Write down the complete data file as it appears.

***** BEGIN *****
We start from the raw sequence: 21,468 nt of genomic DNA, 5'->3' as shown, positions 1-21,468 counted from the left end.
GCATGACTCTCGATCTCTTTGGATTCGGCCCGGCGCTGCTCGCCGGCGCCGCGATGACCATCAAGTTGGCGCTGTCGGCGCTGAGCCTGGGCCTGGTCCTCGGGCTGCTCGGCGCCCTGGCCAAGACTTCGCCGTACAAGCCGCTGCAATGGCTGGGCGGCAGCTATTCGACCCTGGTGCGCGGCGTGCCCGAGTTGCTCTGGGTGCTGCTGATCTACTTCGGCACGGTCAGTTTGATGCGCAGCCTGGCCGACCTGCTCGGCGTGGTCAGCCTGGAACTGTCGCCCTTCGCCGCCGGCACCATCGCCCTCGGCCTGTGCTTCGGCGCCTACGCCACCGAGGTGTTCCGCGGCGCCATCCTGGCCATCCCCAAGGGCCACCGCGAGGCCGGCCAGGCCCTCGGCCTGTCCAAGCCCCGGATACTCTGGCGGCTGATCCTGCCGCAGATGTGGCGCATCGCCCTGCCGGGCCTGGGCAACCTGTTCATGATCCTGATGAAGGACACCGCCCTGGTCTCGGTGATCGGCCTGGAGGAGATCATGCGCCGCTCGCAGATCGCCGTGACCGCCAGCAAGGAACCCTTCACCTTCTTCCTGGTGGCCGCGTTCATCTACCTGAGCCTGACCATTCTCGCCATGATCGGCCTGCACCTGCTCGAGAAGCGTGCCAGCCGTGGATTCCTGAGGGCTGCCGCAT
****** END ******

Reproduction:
We start from the raw sequence: 21,468 nt of genomic DNA, 5'->3' as shown, positions 1-21,468 counted from the left end.
GCATGACTCTCGATCTCTTTGGATTCGGCCCGGCGCTGCTCGCCGGCGCCGCGATGACCATCAAGTTGGCGCTGTCGGCGCTGAGCCTGGGCCTGGTCCTCGGGCTGCTCGGCGCCCTGGCCAAGACTTCGCCGTACAAGCCGCTGCAATGGCTGGGCGGCAGCTATTCGACCCTGGTGCGCGGCGTGCCCGAGTTGCTCTGGGTGCTGCTGATCTACTTCGGCACGGTCAGTTTGATGCGCAGCCTGGCCGACCTGCTCGGCGTGGTCAGCCTGGAACTGTCGCCCTTCGCCGCCGGCACCATCGCCCTCGGCCTGTGCTTCGGCGCCTACGCCACCGAGGTGTTCCGCGGCGCCATCCTGGCCATCCCCAAGGGCCACCGCGAGGCCGGCCAGGCCCTCGGCCTGTCCAAGCCCCGGATACTCTGGCGGCTGATCCTGCCGCAGATGTGGCGCATCGCCCTGCCGGGCCTGGGCAACCTGTTCATGATCCTGATGAAGGACACCGCCCTGGTCTCGGTGATCGGCCTGGAGGAGATCATGCGCCGCTCGCAGATCGCCGTGACCGCCAGCAAGGAACCCTTCACCTTCTTCCTGGTGGCCGCGTTCATCTACCTGAGCCTGACCATTCTCGCCATGATCGGCCTGCACCTGCTCGAGAAGCGTGCCAGCCGTGGATTCCTGAGGGCTGCCGCAT